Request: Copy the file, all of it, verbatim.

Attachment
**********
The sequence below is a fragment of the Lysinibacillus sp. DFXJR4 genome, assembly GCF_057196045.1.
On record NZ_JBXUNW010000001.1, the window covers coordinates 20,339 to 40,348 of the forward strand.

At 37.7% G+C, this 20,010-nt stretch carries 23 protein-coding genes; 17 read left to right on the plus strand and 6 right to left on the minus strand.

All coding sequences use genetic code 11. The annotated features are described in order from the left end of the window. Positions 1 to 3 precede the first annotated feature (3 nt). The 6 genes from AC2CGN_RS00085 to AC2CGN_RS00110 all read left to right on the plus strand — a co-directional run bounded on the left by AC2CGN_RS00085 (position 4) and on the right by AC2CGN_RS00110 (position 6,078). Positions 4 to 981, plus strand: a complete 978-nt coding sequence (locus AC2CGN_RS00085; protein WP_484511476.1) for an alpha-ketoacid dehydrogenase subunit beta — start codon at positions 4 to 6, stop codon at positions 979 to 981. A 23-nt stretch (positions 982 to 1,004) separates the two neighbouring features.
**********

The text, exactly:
The sequence below is a fragment of the Lysinibacillus sp. DFXJR4 genome, assembly GCF_057196045.1.
On record NZ_JBXUNW010000001.1, the window covers coordinates 20,339 to 40,348 of the forward strand.

At 37.7% G+C, this 20,010-nt stretch carries 23 protein-coding genes; 17 read left to right on the plus strand and 6 right to left on the minus strand.

All coding sequences use genetic code 11. The annotated features are described in order from the left end of the window. Positions 1 to 3 precede the first annotated feature (3 nt). The 6 genes from AC2CGN_RS00085 to AC2CGN_RS00110 all read left to right on the plus strand — a co-directional run bounded on the left by AC2CGN_RS00085 (position 4) and on the right by AC2CGN_RS00110 (position 6,078). Positions 4 to 981, plus strand: a complete 978-nt coding sequence (locus AC2CGN_RS00085; protein WP_484511476.1) for an alpha-ketoacid dehydrogenase subunit beta — start codon at positions 4 to 6, stop codon at positions 979 to 981. A 23-nt stretch (positions 982 to 1,004) separates the two neighbouring features.